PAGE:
The Herald Democrat
75 Years Ago
Electrical Storm Cripples Power Lines
August 1, 1945
Yesterday’s electrical storm, with 1.53 inches of rain falling, was one of the worst storms that this area has had in a number of years. The Public Service company reports that trouble was caused to the power lines at Alma, Fairplay, Dillon, Montezuma and Leadville. Although it will be about a week before work crews will have everything in good repair again, temporary service has been restored to the entire district. On the Tennessee Pass power line alone seven poles were hit by the lightning in yesterday’s storm. One of these poles was completely splintered, with pieces scattering 200 feet around.
In town, the lightning struck the wires going into the Texaco pumping station near Jacktown, causing a motor to catch fire. The fire was quickly put out, and no damage was done.
Basements on Oak Street were flooded when the Starr ditch broke near the Bohn mine, and after the storm let up a little, the fire department pump was used to pump the water out. Even though the ditch did not break in any other place, and the entire city street maintenance crew worked constantly to keep the water going through the ditch, it couldn’t hold all that came down, and the water poured down the east side streets onto the avenue, covering the sidewalks on the west side with water and mud, and on the lower end of West Third washed out a number of gardens.
Danger Of Shells In
Camp Hale Area
August 11, 1945
During the past few weeks, several unexploded shells have been found in the Camp Hale Maneuver area. These are being destroyed by the Bomb and Shell Disposal Team. In order to reduce the danger, it is planned to soon move in a few companies of service troops to sweep areas and explode all shells found.
In the meantime, use of the area by civilians is discouraged, according to E. H. Clocker, forest ranger at Minturn. Those who must use the area do so at their own risk. Users should not handle any shells discovered, but should report them to the authorities at Camp Hale or to Forest Ranger Clocker. The area is thoroughly and adequately posted, calling attention to the danger of handling any explosives discovered, but there have been instances of shells being picked up. Under no circumstances should shells be touched. If any shells have been picked up and carried off, this should be reported and the shells destroyed by someone qualified to do so.
Three Recovering From Eating Mushrooms
August 13, 1945
County Judge J. N. Armstrong, Mrs. Armstrong and Mrs. Armstrong’s mother, Mrs. Della Hauser, all from Kokomo, are recovering in St. Vincent’s hospital from the effects of poisoning caused by eating field mushrooms. All three are considered out of danger except for the possibility of a relapse.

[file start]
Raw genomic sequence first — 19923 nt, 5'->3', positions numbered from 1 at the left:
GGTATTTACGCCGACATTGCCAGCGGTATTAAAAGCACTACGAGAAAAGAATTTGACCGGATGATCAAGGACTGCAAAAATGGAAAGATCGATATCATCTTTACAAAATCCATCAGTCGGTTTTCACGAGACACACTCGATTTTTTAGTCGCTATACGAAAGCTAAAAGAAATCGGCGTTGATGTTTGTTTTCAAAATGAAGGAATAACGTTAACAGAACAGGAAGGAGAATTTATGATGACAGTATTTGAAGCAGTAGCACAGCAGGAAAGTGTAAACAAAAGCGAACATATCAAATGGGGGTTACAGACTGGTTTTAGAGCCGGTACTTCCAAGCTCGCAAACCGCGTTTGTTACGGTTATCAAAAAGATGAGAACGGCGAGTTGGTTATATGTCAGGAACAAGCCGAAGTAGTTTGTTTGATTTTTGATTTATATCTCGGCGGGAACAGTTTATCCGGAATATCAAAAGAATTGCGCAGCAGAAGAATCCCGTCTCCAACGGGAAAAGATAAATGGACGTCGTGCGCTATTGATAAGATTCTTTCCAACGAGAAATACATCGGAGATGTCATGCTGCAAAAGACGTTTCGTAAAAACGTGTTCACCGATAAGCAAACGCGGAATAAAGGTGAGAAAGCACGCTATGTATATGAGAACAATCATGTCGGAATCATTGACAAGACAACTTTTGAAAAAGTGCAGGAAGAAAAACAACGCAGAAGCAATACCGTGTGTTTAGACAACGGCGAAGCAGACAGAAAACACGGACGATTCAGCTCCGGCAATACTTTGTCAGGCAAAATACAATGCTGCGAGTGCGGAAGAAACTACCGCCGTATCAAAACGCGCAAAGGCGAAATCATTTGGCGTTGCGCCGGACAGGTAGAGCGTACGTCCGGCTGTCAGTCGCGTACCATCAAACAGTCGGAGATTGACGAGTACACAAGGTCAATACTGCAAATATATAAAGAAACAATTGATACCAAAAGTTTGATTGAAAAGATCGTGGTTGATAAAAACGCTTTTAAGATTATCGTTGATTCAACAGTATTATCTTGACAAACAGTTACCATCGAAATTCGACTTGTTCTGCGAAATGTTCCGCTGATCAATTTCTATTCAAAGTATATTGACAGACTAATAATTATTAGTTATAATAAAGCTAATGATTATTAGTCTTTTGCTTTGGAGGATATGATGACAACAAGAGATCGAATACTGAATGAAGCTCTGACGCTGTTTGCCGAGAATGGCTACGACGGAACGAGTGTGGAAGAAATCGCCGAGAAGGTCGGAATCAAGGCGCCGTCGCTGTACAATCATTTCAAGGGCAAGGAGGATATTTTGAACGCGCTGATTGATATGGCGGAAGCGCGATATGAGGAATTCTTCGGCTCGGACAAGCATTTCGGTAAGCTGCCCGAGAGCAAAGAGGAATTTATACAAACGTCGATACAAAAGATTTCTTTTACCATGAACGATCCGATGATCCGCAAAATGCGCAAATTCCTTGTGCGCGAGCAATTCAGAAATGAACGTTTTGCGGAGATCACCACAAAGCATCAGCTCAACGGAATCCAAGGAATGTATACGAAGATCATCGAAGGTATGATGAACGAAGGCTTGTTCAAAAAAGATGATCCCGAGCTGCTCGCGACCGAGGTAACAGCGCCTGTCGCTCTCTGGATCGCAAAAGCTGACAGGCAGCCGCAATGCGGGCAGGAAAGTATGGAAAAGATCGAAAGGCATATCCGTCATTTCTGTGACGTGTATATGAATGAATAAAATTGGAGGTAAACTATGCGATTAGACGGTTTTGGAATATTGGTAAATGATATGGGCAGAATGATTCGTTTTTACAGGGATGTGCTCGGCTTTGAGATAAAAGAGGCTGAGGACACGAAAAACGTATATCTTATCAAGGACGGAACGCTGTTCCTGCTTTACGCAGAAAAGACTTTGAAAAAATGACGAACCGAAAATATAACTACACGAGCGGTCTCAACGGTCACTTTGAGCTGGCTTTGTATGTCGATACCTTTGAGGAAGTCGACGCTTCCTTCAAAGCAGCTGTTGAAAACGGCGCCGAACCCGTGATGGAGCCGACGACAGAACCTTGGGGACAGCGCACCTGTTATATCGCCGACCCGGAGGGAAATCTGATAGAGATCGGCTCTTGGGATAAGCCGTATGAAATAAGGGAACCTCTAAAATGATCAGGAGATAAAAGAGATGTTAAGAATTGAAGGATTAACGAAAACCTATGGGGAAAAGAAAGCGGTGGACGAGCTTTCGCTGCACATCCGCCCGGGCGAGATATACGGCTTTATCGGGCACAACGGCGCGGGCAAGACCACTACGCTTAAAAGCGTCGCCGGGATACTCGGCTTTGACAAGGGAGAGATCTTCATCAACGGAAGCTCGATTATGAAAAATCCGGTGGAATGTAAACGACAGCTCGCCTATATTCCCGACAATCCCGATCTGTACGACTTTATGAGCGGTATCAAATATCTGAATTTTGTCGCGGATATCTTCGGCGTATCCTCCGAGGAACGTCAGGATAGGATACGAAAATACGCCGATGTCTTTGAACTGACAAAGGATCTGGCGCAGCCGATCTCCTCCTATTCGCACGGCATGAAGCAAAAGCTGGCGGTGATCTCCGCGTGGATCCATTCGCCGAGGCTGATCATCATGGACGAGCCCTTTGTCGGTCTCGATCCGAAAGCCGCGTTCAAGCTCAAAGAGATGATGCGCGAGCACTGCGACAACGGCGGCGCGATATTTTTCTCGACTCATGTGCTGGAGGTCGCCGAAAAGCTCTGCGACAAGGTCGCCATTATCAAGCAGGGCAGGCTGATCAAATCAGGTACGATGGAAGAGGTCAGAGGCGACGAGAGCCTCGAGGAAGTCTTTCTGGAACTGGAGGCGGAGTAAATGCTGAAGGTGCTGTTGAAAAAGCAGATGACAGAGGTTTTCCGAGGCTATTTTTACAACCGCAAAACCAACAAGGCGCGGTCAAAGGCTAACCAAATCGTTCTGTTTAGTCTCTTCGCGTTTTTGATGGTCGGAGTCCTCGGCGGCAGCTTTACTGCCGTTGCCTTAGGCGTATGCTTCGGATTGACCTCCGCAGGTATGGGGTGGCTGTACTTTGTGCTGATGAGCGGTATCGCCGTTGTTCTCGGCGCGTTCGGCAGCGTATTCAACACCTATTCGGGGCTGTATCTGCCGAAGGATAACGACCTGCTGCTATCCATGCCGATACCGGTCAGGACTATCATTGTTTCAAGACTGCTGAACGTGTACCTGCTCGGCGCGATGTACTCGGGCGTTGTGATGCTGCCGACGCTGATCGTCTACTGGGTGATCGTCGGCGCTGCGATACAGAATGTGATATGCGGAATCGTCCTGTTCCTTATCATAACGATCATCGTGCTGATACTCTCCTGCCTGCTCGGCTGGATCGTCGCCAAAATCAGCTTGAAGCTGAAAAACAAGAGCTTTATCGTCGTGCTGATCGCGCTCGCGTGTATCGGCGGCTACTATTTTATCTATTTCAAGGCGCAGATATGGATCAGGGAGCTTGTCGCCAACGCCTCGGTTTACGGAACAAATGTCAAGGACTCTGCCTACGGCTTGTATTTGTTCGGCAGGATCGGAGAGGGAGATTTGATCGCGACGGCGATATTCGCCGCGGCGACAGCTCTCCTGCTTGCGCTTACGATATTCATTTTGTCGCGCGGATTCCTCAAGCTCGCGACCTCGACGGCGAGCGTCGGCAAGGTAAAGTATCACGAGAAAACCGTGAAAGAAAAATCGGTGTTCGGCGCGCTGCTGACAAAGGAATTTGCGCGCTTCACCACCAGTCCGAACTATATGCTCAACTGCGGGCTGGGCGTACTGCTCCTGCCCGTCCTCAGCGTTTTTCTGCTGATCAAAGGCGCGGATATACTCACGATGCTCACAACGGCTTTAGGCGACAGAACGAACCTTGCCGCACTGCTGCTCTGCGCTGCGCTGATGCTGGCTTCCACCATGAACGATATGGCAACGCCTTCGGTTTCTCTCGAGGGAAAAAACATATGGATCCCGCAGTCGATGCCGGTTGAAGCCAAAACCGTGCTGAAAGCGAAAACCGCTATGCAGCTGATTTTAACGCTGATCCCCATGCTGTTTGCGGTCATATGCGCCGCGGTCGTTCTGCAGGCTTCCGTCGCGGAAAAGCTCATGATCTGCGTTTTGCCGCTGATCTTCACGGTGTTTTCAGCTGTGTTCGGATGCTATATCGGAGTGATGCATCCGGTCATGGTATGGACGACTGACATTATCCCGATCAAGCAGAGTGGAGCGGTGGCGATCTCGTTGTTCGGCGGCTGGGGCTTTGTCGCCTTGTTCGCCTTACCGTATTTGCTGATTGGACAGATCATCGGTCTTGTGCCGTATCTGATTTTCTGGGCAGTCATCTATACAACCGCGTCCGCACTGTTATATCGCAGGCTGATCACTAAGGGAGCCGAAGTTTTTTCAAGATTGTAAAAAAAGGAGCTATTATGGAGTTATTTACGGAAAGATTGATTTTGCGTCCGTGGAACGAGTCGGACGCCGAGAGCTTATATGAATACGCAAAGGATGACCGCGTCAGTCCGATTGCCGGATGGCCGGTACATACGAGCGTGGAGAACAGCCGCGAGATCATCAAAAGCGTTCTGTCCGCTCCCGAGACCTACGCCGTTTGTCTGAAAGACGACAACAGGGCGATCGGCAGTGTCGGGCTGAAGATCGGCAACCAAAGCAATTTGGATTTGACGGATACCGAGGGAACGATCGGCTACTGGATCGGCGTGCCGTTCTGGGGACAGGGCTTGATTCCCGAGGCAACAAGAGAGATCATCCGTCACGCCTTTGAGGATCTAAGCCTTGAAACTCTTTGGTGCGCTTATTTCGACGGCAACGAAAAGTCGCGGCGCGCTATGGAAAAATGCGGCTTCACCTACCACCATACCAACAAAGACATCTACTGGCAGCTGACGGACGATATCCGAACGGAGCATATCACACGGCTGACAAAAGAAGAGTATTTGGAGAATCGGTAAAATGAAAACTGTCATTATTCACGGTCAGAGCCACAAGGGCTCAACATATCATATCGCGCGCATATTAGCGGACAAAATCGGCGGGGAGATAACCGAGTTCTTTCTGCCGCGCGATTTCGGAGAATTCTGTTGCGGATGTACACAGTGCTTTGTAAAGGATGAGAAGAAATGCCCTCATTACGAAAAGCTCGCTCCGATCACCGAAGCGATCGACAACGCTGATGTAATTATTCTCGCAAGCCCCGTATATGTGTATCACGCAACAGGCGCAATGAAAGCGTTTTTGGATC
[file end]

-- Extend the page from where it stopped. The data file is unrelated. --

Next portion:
The three were rushed to the hospital here late Friday night by H. H. Gilman of Kokomo, one of their neighbors, arriving shortly after 11 p. m. Mrs. Hauser was unconscious before leaving Kokomo, and later suffered severe convulsions. Judge Armstrong became unconscious during the trip, and Mrs. Armstrong collapsed just as the car reached the hospital.
Mushrooms picked by Judge Armstrong and served for dinner Friday evening were believed to be the cause of the poisoning, although Judge Armstrong has picked mushrooms for years and felt certain that he knew the edible variety. A neighbor who is somewhat of an authority on mushrooms had examined this particular lot and she also believed they were all right.
Grover Hauser, son of Mrs. Della Hauser, was summoned from Cheyenne, Wyo., and arrived here Saturday night. The Armstrongs and Mrs. Hauser have lived together in Kokomo for the past 33 years. Mr. Armstrong was just recently elected county judge of Summit County.
Worked On Atom Bomb
August 14, 1945
A Certificate of Merit from the government of the United States, which was found among the effects of the late Dr. Arthur Stauffacher, gives a hint of the tremendous value of the research work he had been doing in the physics department of the University of South Carolina.
Now that the first atomic bombs have been dropped on Japan, it is realized that Dr. Stauffacher was one of the many scientists throughout the country who were working feverishly, and secretly, to produce that deadly weapon in order to help put a stop to the terrible slaughter of war. It was known that he was working with centrifuges; he remarked once that a group of them were “trying to break down atoms;” and speaking of a brother in service, he once said, “The harder I work, the sooner he will come home.” The research which Dr. Stauffacher did for his master’s and doctor’s degrees was of such importance to the war activity that these have not yet been published. Instead, they are locked away for release when safety permits their publication.